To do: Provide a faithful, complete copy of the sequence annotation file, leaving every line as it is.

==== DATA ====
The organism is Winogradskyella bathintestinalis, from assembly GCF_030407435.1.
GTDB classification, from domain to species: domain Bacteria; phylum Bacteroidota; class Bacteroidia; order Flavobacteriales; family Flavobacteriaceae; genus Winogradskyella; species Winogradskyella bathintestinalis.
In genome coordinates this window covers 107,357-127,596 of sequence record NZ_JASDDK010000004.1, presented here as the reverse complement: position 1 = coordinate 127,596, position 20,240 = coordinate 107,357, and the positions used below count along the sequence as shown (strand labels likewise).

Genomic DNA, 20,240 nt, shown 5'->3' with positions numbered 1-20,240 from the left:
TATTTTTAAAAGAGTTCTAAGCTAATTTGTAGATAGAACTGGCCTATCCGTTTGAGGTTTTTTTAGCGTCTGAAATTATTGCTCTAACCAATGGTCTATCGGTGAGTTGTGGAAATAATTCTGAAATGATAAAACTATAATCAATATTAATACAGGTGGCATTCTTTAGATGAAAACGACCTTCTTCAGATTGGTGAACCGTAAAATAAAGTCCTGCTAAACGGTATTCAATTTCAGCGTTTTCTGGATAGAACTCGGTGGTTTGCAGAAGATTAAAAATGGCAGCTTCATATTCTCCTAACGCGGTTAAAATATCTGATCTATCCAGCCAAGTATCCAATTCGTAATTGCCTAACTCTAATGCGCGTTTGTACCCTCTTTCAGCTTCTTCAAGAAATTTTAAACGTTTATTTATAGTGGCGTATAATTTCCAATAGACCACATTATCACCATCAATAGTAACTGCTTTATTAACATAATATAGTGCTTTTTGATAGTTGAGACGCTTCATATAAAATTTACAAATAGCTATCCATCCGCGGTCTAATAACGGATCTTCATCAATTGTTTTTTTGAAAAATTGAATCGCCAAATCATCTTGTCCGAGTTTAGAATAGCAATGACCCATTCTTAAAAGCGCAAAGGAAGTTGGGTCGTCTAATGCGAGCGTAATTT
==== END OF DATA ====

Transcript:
The organism is Winogradskyella bathintestinalis, from assembly GCF_030407435.1.
GTDB classification, from domain to species: domain Bacteria; phylum Bacteroidota; class Bacteroidia; order Flavobacteriales; family Flavobacteriaceae; genus Winogradskyella; species Winogradskyella bathintestinalis.
In genome coordinates this window covers 107,357-127,596 of sequence record NZ_JASDDK010000004.1, presented here as the reverse complement: position 1 = coordinate 127,596, position 20,240 = coordinate 107,357, and the positions used below count along the sequence as shown (strand labels likewise).

Genomic DNA, 20,240 nt, shown 5'->3' with positions numbered 1-20,240 from the left:
TATTTTTAAAAGAGTTCTAAGCTAATTTGTAGATAGAACTGGCCTATCCGTTTGAGGTTTTTTTAGCGTCTGAAATTATTGCTCTAACCAATGGTCTATCGGTGAGTTGTGGAAATAATTCTGAAATGATAAAACTATAATCAATATTAATACAGGTGGCATTCTTTAGATGAAAACGACCTTCTTCAGATTGGTGAACCGTAAAATAAAGTCCTGCTAAACGGTATTCAATTTCAGCGTTTTCTGGATAGAACTCGGTGGTTTGCAGAAGATTAAAAATGGCAGCTTCATATTCTCCTAACGCGGTTAAAATATCTGATCTATCCAGCCAAGTATCCAATTCGTAATTGCCTAACTCTAATGCGCGTTTGTACCCTCTTTCAGCTTCTTCAAGAAATTTTAAACGTTTATTTATAGTGGCGTATAATTTCCAATAGACCACATTATCACCATCAATAGTAACTGCTTTATTAACATAATATAGTGCTTTTTGATAGTTGAGACGCTTCATATAAAATTTACAAATAGCTATCCATCCGCGGTCTAATAACGGATCTTCATCAATTGTTTTTTTGAAAAATTGAATCGCCAAATCATCTTGTCCGAGTTTAGAATAGCAATGACCCATTCTTAAAAGCGCAAAGGAAGTTGGGTCGTCTAATGCGAGCGTAATTT